From a concurring opinion written by Roy Moore in a custody case in 2002. In this case, the father had been accused of abusing his children and the mother was petitioning the court for custody. The fact that the mother was now a lesbian was not at issue in the case, only the question of whether the father had been abusive toward the children. But Roy Moore could not help but rant on endlessly in a concurring opinion about the evils of homosexuality, writing in part:
To disfavor practicing homosexuals in custody matters is not invidious discrimination, nor is it legislating personal morality. On the contrary, disfavoring practicing homosexuals in custody matters promotes the general welfare of the people of our State in accordance with our law, which is the duty of its public servants. Providing for the common good involves maintaining a public morality through both our criminal and civil codes, based upon the principles that right conscience demands, without encroaching on the jurisdiction of other institutions and the declared rights of individuals.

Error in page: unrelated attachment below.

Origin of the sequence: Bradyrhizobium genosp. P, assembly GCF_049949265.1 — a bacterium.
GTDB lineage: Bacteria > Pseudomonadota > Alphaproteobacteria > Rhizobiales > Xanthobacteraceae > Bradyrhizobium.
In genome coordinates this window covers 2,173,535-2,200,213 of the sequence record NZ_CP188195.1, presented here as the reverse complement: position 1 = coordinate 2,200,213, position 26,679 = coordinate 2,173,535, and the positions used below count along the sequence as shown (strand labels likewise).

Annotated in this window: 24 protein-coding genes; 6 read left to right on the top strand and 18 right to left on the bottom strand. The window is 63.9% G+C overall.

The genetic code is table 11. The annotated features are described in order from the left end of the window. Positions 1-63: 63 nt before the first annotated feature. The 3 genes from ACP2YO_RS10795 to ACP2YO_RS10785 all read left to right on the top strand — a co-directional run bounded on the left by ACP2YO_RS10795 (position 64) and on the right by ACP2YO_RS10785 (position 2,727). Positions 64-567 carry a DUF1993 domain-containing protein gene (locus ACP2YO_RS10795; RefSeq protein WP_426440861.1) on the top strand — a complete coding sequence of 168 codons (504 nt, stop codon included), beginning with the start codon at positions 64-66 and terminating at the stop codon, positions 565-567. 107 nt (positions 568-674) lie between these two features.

The State may not interfere with the internal governing, structure, and maintenance of the family, but the protection of the family is a responsibility of the State. Custody disputes involve decision-making by the State, within the limits of its sphere of authority, in a way that preserves the fundamental family structure. The State carries the power of the sword, that is, the power to prohibit conduct with physical penalties, such as confinement and even execution. It must use that power to prevent the subversion of children toward this lifestyle, to not encourage a criminal lifestyle.
Roy Moore’s authoritarianism has been endorsed by prominent religious right figures like Alan Keyes, Jerry Falwell, D. James Kennedy, James Dobson and many others, all highly influential and well connected in conservative politics. Dobson even holds weekly strategy meetings with Karl Rove. Sometimes the comparisons to the Taliban are dead on accurate.